The fictional photo-narrative tells the story of Mr H, who has grown up in rural Korea and is imprisoned during the war. When the war ends in 1953 with the signing of the Korean Armistice Agreement, the two Koreas that emerge—north and south—each want the prisoners to return home, because each prisoner “lost” to the other side represents an ideological defeat. Mr H, and thousands of others, specifically request they not be sent back home. Mr H comes to India. Building the story is a fictional curator, P, who is putting together a show that follows Mr H’s life at the People’s Museum of Chennai.

The war may have ended but it did not mean there was peace. In 2017, I happened to be in Seoul. I got a chance to visit the DMZ and I saw villages that lived with the echoes of shelling, experiencing loud propaganda songs. People had tied ribbons on barbed wires, hoping for peace. This strip of land lies barren and mined, and the countries have built tall flagpoles, revealing a peculiar edifice complex.

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The Korean War had the international community worried about the possibility of World War III. The UN requested India to send a contingent of peacekeepers, and then prime minister Jawaharlal Nehru agreed, sending the 6,000-strong CFI. Curator P’s father was among the soldiers.

What drove Parvathi to the project were the written accounts of her father’s reminiscences, which he titled The Limit Of Change. “Of course there is a personal journey in the project,” she says. “I knew my father as a general in the army, a lover of art and poetry who enjoyed taking videos and photos, a gardener. He was a just man, firm but gentle, who always encouraged us to see the full picture without judging hastily. But I never knew him as a soldier. As for Nayantara, she has heard stories of her grandfather but had never met him. We were both discovering something of him and his world—and we wanted to let that influence our art-making in subtle ways. We decided early on that it wouldn’t be a regular biography. Rather, we wanted to use his thoughts—and my memories of him—as a springboard to talk about history as an account of extraordinary events lived by ordinary people.”

They explored not only his papers but also his personal effects: uniforms, medals, keepsakes, photographs and videos. Working on the project, they were seeing the Korea and India of 1954. As they dug deeper, they found several historical and thematic threads, involving his military career in Burma and Singapore during World War II, his time as a peacekeeper in Korea, and his service in Kashmir and at the Sino-Indian border. “However, it was his time in Korea, and India’s role in the Korean War as protectors and guards to prisoners of war who did not want to return to their home countries, that fascinated us,” says Nayantara.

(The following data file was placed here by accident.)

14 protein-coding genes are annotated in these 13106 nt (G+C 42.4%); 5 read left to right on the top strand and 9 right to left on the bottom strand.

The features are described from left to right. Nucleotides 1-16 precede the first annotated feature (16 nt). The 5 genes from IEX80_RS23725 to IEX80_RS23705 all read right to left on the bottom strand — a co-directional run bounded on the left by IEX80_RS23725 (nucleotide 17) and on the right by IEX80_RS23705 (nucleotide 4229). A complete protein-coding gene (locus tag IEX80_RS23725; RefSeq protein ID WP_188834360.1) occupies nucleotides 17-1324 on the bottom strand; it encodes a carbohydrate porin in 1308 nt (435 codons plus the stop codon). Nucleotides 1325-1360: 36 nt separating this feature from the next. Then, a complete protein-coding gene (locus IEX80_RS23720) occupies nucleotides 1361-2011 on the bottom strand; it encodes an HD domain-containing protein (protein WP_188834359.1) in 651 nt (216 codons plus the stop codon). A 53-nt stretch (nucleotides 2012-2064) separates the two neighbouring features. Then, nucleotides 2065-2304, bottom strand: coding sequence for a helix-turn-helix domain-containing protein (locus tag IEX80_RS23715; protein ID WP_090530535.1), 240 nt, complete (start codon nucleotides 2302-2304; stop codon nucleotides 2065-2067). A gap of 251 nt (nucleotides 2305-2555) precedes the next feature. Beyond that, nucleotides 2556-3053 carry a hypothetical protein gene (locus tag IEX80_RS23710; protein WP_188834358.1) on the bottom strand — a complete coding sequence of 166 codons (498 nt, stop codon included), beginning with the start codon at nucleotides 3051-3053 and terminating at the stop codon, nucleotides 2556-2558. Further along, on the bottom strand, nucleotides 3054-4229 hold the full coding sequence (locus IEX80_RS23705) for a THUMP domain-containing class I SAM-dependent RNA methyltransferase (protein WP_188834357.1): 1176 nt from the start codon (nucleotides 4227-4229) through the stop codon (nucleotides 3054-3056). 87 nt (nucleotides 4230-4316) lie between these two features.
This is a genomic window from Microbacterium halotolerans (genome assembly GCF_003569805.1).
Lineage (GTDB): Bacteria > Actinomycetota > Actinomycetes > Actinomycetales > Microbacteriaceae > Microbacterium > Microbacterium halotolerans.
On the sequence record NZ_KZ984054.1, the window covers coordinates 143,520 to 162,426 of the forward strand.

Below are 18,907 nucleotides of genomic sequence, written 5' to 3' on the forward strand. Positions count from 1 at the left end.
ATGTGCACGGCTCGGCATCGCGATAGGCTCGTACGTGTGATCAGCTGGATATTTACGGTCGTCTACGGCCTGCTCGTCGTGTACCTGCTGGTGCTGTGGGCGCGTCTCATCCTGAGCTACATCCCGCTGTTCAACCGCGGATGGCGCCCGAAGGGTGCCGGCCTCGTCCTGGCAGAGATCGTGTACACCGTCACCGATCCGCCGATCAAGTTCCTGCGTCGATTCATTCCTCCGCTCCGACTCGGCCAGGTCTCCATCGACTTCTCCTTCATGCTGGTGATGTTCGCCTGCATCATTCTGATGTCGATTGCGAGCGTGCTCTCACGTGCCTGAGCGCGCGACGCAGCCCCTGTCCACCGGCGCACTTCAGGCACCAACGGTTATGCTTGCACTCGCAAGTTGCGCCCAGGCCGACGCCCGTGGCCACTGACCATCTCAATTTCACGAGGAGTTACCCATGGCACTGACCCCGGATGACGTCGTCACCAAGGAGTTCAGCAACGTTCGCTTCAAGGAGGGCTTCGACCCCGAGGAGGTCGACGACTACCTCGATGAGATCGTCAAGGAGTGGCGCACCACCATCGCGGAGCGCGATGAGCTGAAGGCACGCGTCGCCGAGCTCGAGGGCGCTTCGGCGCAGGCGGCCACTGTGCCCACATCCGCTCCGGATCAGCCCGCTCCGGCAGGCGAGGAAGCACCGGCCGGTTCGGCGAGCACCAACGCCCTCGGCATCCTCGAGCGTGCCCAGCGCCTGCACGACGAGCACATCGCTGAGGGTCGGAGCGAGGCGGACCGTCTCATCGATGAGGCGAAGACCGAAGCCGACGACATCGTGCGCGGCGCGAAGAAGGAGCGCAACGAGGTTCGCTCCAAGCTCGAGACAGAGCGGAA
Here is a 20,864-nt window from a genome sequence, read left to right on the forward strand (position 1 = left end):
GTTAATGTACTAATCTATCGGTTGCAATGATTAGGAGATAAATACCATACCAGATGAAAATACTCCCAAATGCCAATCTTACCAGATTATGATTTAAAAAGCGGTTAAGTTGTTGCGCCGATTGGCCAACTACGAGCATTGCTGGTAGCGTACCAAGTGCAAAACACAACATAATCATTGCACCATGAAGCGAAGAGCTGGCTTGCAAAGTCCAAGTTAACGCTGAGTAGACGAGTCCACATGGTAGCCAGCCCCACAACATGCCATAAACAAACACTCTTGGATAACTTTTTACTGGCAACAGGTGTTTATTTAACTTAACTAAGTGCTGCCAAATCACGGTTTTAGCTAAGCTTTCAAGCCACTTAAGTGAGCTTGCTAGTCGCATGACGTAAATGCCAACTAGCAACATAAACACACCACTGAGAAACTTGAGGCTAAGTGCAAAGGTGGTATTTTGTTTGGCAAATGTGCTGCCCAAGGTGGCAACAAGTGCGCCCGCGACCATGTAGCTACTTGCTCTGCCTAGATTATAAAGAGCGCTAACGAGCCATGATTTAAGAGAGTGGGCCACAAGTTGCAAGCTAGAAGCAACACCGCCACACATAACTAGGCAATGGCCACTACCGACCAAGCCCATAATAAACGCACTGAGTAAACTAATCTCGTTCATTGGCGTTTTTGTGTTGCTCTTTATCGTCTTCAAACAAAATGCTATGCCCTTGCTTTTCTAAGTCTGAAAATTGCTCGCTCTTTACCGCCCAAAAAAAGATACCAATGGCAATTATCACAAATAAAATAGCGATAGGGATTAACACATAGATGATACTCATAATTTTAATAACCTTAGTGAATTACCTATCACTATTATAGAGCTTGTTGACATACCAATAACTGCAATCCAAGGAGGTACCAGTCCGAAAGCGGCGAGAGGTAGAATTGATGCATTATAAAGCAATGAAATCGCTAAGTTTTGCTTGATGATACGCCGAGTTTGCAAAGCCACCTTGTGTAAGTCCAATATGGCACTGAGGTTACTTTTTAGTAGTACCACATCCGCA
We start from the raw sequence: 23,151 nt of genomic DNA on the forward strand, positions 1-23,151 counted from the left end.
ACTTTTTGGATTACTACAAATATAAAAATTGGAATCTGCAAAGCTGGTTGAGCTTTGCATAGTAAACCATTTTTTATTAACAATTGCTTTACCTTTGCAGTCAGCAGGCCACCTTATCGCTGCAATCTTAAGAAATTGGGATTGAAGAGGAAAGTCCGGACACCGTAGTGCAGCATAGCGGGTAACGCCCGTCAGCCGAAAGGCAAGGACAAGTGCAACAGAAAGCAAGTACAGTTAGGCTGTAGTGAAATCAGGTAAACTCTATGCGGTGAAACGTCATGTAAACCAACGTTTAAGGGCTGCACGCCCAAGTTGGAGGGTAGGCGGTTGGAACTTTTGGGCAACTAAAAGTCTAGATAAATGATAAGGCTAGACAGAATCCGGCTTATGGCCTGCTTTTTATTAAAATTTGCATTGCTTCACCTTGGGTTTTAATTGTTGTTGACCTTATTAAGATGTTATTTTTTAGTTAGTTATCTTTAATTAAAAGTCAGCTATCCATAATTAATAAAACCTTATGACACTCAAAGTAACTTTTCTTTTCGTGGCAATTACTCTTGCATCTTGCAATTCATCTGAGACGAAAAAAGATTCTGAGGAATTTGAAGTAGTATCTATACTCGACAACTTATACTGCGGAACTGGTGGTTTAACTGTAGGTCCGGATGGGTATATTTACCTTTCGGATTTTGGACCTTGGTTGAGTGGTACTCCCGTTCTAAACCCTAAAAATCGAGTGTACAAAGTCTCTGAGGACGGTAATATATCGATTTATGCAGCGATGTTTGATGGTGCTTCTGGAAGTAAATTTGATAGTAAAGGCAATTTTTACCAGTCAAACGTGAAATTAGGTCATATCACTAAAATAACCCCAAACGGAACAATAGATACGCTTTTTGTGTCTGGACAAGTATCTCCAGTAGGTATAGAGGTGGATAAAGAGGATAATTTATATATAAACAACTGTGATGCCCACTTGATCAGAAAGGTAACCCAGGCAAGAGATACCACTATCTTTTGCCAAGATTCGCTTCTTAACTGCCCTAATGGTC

There was a strong connection with Chennai: It was from Madras that the forces left for Korea; it is in Chennai that many Koreans now live, many as expatriate workers with Korean companies (one of whom acts as Mr H in the photographs). “We believe that this engagement between India and Korea is worth re-examining, to uncover these stories of war and peace, and not least, to remember the newly minted Indian Army’s foray into the world as peacekeepers, to protect and guard after a terrible war,” Parvathi says.

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Indeed, some 80 Korean and Chinese POWs came to India. What interested Parvathi was how people navigate cycles of violence and how historical events enter and reorder our imaginations. “In Korea, the CFI was a protector, meant to keep POWs such as Mr H safe from the vested political interests around them. In India, Mr H would have taken a similar role, as a protector of his chickens, as he lay barbed wire around his chicken coops to keep away actual foxes,” Parvathi says.

Their work, Parvathi says, exists in the space of historical novels and films inspired by real events. They were scrupulous about not making things up, but chose to “draw out, stretch, magnify, and flip these facts to see if we could reach the emotional core of the events being described”, Nayantara says. When they saw a picture that moved them or read an interesting fragment, they speculated on what could have existed around it, what kind of a world it occurred in, and what the larger backdrop could have been.

This is history seen through the perspective of the human at the bottom of the hill, not the one at the peak. The use of video and photography may seem disconcerting, since both are meant to document reality, but that juxtaposition makes it more fascinating. “We loved the response of several viewers who said they wished these people actually existed,” Nayantara says. Chicken Run treads that grey zone, between facts and truth.

Chicken Run can be viewed at For a walk-through of the virtual installation, visit

Salil Tripathi is a writer based in New York